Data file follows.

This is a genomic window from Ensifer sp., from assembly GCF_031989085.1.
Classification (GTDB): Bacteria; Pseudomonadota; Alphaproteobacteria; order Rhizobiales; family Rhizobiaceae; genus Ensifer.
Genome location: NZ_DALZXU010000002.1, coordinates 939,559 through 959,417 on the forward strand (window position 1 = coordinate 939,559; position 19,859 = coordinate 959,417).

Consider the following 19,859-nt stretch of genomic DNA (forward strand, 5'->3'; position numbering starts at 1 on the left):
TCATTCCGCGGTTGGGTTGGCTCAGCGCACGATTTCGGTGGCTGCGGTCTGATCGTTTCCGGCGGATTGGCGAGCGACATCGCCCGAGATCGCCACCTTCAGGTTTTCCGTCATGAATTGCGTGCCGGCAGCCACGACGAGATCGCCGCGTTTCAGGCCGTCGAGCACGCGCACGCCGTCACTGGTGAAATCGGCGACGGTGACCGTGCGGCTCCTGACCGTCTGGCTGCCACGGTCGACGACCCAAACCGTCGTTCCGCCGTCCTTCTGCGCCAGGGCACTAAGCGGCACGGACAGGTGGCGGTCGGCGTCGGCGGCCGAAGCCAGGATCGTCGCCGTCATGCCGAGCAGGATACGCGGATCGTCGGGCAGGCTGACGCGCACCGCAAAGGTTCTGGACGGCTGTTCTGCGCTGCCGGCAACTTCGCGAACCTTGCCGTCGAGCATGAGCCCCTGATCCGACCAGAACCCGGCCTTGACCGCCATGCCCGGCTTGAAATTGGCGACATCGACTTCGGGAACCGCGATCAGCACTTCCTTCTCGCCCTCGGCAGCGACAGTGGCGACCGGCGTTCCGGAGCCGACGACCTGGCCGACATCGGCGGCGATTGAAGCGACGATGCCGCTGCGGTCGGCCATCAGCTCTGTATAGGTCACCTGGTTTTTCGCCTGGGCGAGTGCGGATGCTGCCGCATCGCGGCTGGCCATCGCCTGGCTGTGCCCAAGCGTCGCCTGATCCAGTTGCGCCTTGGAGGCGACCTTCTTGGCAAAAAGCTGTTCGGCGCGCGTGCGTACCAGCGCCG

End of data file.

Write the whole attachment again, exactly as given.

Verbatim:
This is a genomic window from Ensifer sp., from assembly GCF_031989085.1.
Classification (GTDB): Bacteria; Pseudomonadota; Alphaproteobacteria; order Rhizobiales; family Rhizobiaceae; genus Ensifer.
Genome location: NZ_DALZXU010000002.1, coordinates 939,559 through 959,417 on the forward strand (window position 1 = coordinate 939,559; position 19,859 = coordinate 959,417).

Consider the following 19,859-nt stretch of genomic DNA (forward strand, 5'->3'; position numbering starts at 1 on the left):
TCATTCCGCGGTTGGGTTGGCTCAGCGCACGATTTCGGTGGCTGCGGTCTGATCGTTTCCGGCGGATTGGCGAGCGACATCGCCCGAGATCGCCACCTTCAGGTTTTCCGTCATGAATTGCGTGCCGGCAGCCACGACGAGATCGCCGCGTTTCAGGCCGTCGAGCACGCGCACGCCGTCACTGGTGAAATCGGCGACGGTGACCGTGCGGCTCCTGACCGTCTGGCTGCCACGGTCGACGACCCAAACCGTCGTTCCGCCGTCCTTCTGCGCCAGGGCACTAAGCGGCACGGACAGGTGGCGGTCGGCGTCGGCGGCCGAAGCCAGGATCGTCGCCGTCATGCCGAGCAGGATACGCGGATCGTCGGGCAGGCTGACGCGCACCGCAAAGGTTCTGGACGGCTGTTCTGCGCTGCCGGCAACTTCGCGAACCTTGCCGTCGAGCATGAGCCCCTGATCCGACCAGAACCCGGCCTTGACCGCCATGCCCGGCTTGAAATTGGCGACATCGACTTCGGGAACCGCGATCAGCACTTCCTTCTCGCCCTCGGCAGCGACAGTGGCGACCGGCGTTCCGGAGCCGACGACCTGGCCGACATCGGCGGCGATTGAAGCGACGATGCCGCTGCGGTCGGCCATCAGCTCTGTATAGGTCACCTGGTTTTTCGCCTGGGCGAGTGCGGATGCTGCCGCATCGCGGCTGGCCATCGCCTGGCTGTGCCCAAGCGTCGCCTGATCCAGTTGCGCCTTGGAGGCGACCTTCTTGGCAAAAAGCTGTTCGGCGCGCGTGCGTACCAGCGCCG